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Falkland Islands travel guide

About Falkland Islands

Nineteenth-century shipwrecks and a plethora of marine life are among the attractions awaiting visitors to the Falkland Islands. Although these islands are perhaps best known as the battleground of the eponymous 1982 war between Britain and Argentina, but this archipelago in the Atlantic is an intriguing and relaxing holiday destination.

Situated nearly 500km from Patagonia, the Falklands – or Islas Maldivas, depending on who you talk to – are a frequent stopping point on Antarctic voyages, and with such an abundance of rare animal life, it's not hard to see why. There are two main islands, East and West Falkland, as well as several hundred islets. Wildlife lovers will find strewn among them five different species of penguins (including macaroni, king, Magellanic, gentoo, and rockhopper), as well whales, and sea birds. Head to Volunteer Point for the islands' largest group of king penguins, while there are a predictably vast amount of sea lions to be found on Sea Lion Island.

Reminders of the 1982 conflict do remain, with battlefields, such as Goose Green and Pebble Island, now tourist attractions. Also claimed by Spain, France and Argentina over the years, the Falklands have been British Overseas Territory since 1833. Argentina famously still contests this status and there have been recent political ramblings on the matter by that country's government. However, a recent referendum found that an overwhelming majority of the 3,000 or so islanders want to remain under British rule.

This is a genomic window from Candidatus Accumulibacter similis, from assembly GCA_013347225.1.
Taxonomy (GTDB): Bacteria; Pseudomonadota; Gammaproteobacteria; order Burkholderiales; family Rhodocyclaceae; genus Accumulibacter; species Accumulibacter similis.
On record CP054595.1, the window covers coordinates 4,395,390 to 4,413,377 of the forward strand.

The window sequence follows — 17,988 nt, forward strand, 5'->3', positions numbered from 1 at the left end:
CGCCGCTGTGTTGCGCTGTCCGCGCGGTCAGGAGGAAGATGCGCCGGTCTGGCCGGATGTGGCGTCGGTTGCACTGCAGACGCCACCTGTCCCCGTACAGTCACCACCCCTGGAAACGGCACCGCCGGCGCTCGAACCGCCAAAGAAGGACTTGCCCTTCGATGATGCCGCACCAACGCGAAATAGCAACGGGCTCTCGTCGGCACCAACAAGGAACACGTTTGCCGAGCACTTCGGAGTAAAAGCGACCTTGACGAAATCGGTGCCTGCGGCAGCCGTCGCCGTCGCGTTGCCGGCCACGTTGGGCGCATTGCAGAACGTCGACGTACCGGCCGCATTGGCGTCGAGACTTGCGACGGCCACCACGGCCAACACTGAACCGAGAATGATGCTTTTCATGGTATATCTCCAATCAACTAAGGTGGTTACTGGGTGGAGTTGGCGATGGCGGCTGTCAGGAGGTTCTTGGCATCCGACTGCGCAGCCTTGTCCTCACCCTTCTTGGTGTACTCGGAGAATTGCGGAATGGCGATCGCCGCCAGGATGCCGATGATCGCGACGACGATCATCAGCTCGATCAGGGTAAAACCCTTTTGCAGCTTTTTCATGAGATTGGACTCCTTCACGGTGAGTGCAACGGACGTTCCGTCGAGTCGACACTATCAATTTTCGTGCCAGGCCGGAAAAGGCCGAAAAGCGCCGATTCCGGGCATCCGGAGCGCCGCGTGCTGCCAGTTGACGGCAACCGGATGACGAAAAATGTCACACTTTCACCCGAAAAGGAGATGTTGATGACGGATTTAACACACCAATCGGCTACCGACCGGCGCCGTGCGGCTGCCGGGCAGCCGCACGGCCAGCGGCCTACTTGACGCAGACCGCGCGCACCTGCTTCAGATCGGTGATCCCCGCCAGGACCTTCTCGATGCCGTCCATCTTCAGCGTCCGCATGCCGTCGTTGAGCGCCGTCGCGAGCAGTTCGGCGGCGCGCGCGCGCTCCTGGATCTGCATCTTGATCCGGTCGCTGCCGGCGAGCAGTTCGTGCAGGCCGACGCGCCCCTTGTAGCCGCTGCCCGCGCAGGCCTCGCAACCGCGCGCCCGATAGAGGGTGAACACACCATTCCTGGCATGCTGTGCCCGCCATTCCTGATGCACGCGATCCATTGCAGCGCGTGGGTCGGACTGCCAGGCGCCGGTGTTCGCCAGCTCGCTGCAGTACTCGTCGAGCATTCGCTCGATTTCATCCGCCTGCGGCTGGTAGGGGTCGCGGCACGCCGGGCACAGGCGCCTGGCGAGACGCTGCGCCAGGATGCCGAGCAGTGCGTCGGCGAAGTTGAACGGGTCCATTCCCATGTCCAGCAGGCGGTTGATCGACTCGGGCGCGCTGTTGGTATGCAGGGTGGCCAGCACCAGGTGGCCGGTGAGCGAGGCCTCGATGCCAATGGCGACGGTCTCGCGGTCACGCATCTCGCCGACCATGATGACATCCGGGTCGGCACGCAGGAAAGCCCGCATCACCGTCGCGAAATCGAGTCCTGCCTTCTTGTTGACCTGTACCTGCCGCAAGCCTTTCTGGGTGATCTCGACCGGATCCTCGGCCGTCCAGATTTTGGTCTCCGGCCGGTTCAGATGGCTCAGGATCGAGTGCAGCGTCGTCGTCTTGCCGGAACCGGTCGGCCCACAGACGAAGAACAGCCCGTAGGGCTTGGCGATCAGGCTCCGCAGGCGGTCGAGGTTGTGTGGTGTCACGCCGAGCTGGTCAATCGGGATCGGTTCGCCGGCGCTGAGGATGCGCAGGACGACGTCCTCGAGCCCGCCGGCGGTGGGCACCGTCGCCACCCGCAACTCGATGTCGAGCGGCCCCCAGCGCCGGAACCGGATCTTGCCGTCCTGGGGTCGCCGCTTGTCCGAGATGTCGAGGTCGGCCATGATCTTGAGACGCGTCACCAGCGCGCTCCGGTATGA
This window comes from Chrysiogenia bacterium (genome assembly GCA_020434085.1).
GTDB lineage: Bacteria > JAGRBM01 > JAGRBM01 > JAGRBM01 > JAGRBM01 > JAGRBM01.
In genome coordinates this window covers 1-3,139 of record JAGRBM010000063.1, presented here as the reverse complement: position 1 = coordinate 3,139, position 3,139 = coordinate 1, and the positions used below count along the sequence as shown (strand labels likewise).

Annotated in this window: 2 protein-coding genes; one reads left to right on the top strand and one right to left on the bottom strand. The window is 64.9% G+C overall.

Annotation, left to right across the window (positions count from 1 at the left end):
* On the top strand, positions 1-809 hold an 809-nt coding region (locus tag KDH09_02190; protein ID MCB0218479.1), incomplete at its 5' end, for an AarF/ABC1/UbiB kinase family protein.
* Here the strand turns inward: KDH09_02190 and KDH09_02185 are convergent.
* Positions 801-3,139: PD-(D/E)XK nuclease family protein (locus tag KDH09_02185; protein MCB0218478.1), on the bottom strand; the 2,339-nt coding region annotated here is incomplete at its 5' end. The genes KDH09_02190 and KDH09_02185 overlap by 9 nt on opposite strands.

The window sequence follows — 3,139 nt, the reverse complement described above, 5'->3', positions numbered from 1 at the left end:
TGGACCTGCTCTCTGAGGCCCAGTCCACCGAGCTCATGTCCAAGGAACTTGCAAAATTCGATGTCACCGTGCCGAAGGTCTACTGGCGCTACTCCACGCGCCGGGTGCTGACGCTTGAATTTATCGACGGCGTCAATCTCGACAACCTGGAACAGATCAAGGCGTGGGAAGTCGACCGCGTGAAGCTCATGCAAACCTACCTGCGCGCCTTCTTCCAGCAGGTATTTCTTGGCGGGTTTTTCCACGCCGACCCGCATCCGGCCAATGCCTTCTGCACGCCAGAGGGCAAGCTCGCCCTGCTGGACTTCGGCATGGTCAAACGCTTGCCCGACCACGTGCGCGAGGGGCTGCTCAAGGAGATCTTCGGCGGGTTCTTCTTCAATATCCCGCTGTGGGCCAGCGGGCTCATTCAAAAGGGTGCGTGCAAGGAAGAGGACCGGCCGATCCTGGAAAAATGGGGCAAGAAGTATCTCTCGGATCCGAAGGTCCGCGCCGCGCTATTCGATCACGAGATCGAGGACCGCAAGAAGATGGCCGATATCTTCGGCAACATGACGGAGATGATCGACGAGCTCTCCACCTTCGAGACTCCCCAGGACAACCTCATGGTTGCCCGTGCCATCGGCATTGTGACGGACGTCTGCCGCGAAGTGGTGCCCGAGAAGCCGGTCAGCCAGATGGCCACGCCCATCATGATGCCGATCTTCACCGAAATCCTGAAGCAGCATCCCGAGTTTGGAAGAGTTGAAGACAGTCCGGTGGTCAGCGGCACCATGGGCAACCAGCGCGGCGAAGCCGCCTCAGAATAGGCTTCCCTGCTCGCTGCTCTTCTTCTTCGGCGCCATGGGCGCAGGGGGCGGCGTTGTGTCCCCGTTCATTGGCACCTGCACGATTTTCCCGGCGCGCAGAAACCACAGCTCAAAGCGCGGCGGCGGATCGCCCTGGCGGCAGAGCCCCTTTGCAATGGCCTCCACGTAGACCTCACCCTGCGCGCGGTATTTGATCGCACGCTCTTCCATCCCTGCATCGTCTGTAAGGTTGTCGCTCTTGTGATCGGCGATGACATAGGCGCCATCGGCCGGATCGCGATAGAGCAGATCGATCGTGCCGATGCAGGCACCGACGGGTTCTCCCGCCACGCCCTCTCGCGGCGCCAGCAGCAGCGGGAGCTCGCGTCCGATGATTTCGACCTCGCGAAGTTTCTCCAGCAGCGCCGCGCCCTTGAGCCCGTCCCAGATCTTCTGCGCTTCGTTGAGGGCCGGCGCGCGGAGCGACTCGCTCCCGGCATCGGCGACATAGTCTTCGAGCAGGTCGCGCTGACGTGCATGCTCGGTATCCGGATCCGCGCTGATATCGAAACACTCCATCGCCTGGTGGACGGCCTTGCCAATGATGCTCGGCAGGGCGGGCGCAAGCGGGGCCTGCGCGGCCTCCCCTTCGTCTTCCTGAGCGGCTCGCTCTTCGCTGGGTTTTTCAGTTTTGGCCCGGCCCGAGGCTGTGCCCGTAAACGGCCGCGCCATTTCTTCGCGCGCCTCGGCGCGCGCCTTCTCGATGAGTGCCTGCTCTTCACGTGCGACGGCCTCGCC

Most of the Falkland Islands' population live in the capital Stanley, over whose harbour much avian life can be seen circling above the waves. More than a thousand members of the British military live at the Mount Pleasant Base. There's a rural feel to the islands, with hamlets and sheep abounding, while you'll find no traffic lights on the Falklands' country roads. There are more than a dozen endemic plants, including Felton's flower, thought to be extinct in the wild until recently, which gives off a whiff of caramel. Also, look out for the ubiquitous snakeplant.

Key facts


12,173 sq km (4,700 sq miles).


2,912 (UN estimate 2016).

Population density:

0.2 per sq km.




British Overseas Territory, which is not recognised by Argentina, as it considers the Falkland Islands to be part of Argentina.

Head of state:

HM King Charles III since 2022, represented locally by Governor Alison Blake since 2022.

Travel Advice

The Falkland Islands is a British Overseas Territory, so there is no British Embassy, and the Falkland Islands government will support you if you need help.

Before you travel

No travel can be guaranteed safe. Read all the advice in this guide and any specific travel advice that applies to you:

Travel insurance  

If you choose to travel, research your destinations and get appropriate travel insurance. Insurance should cover your itinerary, planned activities and expenses in an emergency.

About FCDO travel advice